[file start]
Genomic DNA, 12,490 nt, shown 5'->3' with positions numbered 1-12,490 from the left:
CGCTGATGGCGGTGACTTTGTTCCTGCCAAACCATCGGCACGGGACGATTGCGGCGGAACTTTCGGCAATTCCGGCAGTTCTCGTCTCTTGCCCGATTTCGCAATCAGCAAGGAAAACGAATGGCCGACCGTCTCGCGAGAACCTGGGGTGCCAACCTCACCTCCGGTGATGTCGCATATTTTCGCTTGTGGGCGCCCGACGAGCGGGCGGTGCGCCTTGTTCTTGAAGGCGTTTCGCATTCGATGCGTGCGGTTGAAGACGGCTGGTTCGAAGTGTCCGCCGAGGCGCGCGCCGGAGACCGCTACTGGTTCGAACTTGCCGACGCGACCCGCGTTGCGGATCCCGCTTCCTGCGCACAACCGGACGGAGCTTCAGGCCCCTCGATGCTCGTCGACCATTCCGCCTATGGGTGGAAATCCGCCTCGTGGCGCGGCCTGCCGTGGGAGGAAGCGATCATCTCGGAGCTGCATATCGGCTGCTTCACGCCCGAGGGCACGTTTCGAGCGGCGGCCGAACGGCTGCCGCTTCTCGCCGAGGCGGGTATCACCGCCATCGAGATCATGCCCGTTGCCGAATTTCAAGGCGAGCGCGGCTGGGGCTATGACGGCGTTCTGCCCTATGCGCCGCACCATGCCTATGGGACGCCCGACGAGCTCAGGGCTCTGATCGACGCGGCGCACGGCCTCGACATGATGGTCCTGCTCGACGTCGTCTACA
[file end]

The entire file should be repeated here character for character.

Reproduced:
Genomic DNA, 12,490 nt, shown 5'->3' with positions numbered 1-12,490 from the left:
CGCTGATGGCGGTGACTTTGTTCCTGCCAAACCATCGGCACGGGACGATTGCGGCGGAACTTTCGGCAATTCCGGCAGTTCTCGTCTCTTGCCCGATTTCGCAATCAGCAAGGAAAACGAATGGCCGACCGTCTCGCGAGAACCTGGGGTGCCAACCTCACCTCCGGTGATGTCGCATATTTTCGCTTGTGGGCGCCCGACGAGCGGGCGGTGCGCCTTGTTCTTGAAGGCGTTTCGCATTCGATGCGTGCGGTTGAAGACGGCTGGTTCGAAGTGTCCGCCGAGGCGCGCGCCGGAGACCGCTACTGGTTCGAACTTGCCGACGCGACCCGCGTTGCGGATCCCGCTTCCTGCGCACAACCGGACGGAGCTTCAGGCCCCTCGATGCTCGTCGACCATTCCGCCTATGGGTGGAAATCCGCCTCGTGGCGCGGCCTGCCGTGGGAGGAAGCGATCATCTCGGAGCTGCATATCGGCTGCTTCACGCCCGAGGGCACGTTTCGAGCGGCGGCCGAACGGCTGCCGCTTCTCGCCGAGGCGGGTATCACCGCCATCGAGATCATGCCCGTTGCCGAATTTCAAGGCGAGCGCGGCTGGGGCTATGACGGCGTTCTGCCCTATGCGCCGCACCATGCCTATGGGACGCCCGACGAGCTCAGGGCTCTGATCGACGCGGCGCACGGCCTCGACATGATGGTCCTGCTCGACGTCGTCTACA